Share this recipe with all of your friends and family who are still buying Fritos Bean Dip and GMO chips! 



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23 responses to “Slow Cooker Southwest Black Bean Dip With Homemade Chips

  1. This is great advice, but unfortunately the ingredient Natural flavors is so common. Even if the food is organic or non-gmo I don’t like this ingredient because it can contain something I’m allergic to & there is no way for me to know & also being a vegetarian I don’t want to consumer animal ingredients either. I think they should have to be specific when it comes to ingredients

  2. Crazy how the food we grew up on is toxic poison! Staying away from the natural flavoring is a must! I have been buying the Late July purple corn chips for a while now and they are delicious- heirloom purple corn and organic. I am definitely going to try this chip recipe though!

  3. Any chance your slow cooker guide will be in a print edition? Have no printer, like to use a book! Thank you for all you do.!

    1. Would buy the slow cooker guide if it were in a print edition I like to use a book also. Would also buy a book for my sister. I too thank you for all that you do!!!!

  4. So what’s your thoughts on lead and slow cookers? I swear, it’s always one step forward and two steps back.

      1. It’s in them, unless the slow cooker says it’s lead-free. When there’s a small fissure in it’s surface, it will leave into your food.

  5. Hi Vani!
    I am laughing so hard because my husband has been making your at home tortilla recipe for years. No, seriously, I’ve been laughing at his creativity, even ribbing him about it. He just told me, “See now that Food Babe published the recipe, I’m a hero”. He is a hero, and maybe I should tell him more often. Sometimes I’m too busy studying food at that I forget to appreciate the creations of my husband in out own kitchen. Thanks so much for the wake-me-up call.

  6. I tried to pin this about some of the chips not to buy and it says unable to pin from this site. I tried from google and duck duck go.

  7. Aldi supermarket has great organic tortilla chips that are cheap. Their Bio brand.

  8. Not too keen on using wheat pita products. Wheat his sprayed with glyphosate . Wheat is contra indicated for those with Leaky Gut.

    1. Lizzie – Thankfully organic wheat is not sprayed with Glyphosate! Also if you use organic sprouted wheat it removes some of the phytic acid that can cause issues for people with leaky gut.

  9. Thanks for the recipe. The hubs and I recently had black bean dip at a restaurant and thought it was delicious and something that we’d like to make at home so we’d have control over the ingredients! This recipe is perfect!

    I’d like to offer a dip recipe that I’ve been making for years. It’s perfect with chips and vegetables and my family even uses it as a spread on sandwiches and hamburgers. Everyone who tries it wants the recipe. I haven’t purchased dip from a store in over two decades.

    Two 8 ounce packages of organic cream cheese
    8 ounces of organic sour cream
    One medium white or yellow onion (adjust amount to your taste)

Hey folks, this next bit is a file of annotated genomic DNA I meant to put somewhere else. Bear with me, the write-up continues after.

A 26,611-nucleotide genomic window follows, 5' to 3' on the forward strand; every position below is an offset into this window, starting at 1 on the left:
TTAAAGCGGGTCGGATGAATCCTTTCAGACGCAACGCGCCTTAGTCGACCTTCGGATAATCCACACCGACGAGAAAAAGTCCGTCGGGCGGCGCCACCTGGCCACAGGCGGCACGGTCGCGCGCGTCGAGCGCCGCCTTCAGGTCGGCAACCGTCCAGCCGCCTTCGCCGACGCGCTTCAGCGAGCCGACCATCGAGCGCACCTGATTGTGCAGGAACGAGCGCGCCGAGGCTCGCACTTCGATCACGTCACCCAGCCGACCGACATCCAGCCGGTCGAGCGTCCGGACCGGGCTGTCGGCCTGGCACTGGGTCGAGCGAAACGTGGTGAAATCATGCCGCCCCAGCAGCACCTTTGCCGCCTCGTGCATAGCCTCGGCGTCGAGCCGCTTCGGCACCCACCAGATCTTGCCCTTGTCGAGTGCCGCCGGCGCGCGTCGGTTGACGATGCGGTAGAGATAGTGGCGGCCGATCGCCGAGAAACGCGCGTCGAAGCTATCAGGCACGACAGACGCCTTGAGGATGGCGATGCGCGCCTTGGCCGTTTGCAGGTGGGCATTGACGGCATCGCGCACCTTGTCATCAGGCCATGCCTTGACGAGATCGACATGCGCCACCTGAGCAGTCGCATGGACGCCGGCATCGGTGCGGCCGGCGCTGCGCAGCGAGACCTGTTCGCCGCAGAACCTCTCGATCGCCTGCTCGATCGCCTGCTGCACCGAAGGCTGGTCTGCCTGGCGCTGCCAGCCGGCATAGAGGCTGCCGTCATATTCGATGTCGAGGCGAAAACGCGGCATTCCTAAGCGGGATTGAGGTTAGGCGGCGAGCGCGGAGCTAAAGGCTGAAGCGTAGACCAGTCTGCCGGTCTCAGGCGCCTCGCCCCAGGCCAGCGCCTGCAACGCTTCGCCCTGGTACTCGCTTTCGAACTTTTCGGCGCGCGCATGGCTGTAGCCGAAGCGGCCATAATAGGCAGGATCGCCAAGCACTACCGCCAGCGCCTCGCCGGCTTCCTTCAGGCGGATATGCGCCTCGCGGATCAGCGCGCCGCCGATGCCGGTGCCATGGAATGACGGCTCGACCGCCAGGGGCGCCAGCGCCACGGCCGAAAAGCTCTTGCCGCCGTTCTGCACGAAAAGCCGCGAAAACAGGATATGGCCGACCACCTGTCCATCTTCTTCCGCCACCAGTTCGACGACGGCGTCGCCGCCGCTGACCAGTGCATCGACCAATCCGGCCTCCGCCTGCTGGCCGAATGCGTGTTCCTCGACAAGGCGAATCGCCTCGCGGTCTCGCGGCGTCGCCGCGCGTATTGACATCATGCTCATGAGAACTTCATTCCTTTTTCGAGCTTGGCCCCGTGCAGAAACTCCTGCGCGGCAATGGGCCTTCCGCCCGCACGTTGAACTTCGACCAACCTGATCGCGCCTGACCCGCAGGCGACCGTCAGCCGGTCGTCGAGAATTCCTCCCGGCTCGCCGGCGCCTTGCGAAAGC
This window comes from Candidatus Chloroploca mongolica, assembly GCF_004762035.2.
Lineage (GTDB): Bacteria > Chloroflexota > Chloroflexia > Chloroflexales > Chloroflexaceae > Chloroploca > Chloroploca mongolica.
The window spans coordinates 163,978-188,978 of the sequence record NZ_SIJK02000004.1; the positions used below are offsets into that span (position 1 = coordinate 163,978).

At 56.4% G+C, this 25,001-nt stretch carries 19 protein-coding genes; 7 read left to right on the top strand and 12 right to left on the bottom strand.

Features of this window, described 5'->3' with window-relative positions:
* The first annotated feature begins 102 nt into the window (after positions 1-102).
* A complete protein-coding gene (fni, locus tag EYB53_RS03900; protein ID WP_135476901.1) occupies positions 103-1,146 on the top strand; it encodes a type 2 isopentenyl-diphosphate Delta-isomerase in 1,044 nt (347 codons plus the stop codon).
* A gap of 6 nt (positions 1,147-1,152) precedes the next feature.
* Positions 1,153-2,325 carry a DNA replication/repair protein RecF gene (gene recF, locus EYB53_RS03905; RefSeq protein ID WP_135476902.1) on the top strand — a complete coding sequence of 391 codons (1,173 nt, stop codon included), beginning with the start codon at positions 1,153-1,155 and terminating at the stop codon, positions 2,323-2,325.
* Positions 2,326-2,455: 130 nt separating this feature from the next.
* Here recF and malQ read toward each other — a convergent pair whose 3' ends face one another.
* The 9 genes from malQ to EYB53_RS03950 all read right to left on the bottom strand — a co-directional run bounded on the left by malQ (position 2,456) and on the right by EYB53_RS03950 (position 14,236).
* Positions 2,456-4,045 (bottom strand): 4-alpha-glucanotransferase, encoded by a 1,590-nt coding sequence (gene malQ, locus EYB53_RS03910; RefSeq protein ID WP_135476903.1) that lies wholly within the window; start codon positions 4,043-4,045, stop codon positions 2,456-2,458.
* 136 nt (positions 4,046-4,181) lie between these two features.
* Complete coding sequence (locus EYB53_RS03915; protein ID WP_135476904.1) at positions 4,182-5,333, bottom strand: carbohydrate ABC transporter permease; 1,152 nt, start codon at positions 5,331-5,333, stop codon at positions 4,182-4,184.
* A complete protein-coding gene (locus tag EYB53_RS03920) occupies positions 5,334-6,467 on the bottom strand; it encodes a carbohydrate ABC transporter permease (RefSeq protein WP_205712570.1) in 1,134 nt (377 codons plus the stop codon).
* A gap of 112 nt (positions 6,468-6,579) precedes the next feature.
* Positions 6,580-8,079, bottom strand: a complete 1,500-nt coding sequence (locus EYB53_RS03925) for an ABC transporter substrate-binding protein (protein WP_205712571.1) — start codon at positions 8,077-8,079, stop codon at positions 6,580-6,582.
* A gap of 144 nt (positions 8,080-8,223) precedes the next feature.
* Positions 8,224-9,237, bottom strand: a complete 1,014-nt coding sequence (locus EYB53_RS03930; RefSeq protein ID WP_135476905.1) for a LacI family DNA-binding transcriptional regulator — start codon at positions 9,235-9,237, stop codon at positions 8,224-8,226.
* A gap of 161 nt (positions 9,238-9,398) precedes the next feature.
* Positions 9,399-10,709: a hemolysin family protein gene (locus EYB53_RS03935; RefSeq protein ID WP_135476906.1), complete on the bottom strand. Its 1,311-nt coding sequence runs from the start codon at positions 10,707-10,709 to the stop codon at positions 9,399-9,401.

One to two teaspoons of lemon juice (adjust amount to your taste)
    1/8 to 1/4 teaspoon of seasalt (adjust amount to your taste)

    Bring cream cheese to room temperature. Dice the onion. Blend softened cream cheese, sour cream, salt, onion and lemon juice together. Add a little more salt or juice or onion to taste if needed. Keep refrigerated. Keeps for about a week.

  10. I like to make my own bean dip but if there is a time constraint there is a company called “Better Bean” out of Portland, Oregon. they make wonderful bean products and here are the ingredients for my favorite skillet refried red beans one: Red Beans, Water, Onion, Tomatillo, Apple Cider Vinegar, Olive Oil, Organic Jalapeño Pepper, Sea Salt, Garlic.
    not bad huh? I would also save a goat and leave out the goat cheese. please choose mercy over misery. I appreciate most of your recipes where you give the vegan option. Not that we can’t figure it out but that is thoughtful of you to do so.
    thank you for all the good work you do.

  11. Hey Vani, thanks for the information on all of the products. I have been an advocate for healthy foods for many years and one of Monsanto’s worst enemies. I can’t imagine how these companies can live with themselves, poisoning helpless babies like they do.
    Of course the reason for GMO foods is due to our now unmanageable population, not just losses of corporate dollars. Why can’t these companies shred up organic hemp fibers to add to products instead of using plastic powder?
    Gonna try the chips. Keep on smiling, Whitemorn 😉

  12. I grew up with homemade pinto beans…( we were poor). But now I can see that it was the best deal!..
    Thanks for black bean recipe! 🙂

  13. I am new to all of this…so many things i never knew and need to learn. One big question that keeps going through my mind is i wonder what the people that work for monsanto eat? It is really such a shame that people are being fed all these poisons. I am RN and work in the neonatal intensive care unit and its really sad that the majority of healthcare is clueless..

  14. Is your slow cooker booklet vegetarian or mostly vegetarian? I would buy it if I knew for sure that it is. Thank you!